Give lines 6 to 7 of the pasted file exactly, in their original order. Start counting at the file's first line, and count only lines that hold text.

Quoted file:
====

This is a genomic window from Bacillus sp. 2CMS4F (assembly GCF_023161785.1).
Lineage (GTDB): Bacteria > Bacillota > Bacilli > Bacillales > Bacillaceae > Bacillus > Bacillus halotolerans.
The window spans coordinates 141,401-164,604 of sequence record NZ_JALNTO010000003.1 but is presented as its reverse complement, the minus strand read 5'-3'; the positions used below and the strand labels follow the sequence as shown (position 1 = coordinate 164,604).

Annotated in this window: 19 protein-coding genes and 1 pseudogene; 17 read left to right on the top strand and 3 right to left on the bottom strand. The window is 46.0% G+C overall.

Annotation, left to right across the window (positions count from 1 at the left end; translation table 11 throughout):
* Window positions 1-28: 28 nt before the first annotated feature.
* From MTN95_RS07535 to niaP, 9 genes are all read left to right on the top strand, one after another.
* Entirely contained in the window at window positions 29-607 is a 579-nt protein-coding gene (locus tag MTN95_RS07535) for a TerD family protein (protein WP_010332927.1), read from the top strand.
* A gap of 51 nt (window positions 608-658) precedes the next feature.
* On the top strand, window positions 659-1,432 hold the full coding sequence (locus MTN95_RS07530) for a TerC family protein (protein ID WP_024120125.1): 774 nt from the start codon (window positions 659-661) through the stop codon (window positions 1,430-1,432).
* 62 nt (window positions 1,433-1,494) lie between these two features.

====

* Window positions 1-28: 28 nt before the first annotated feature.
* From MTN95_RS07535 to niaP, 9 genes are all read left to right on the top strand, one after another.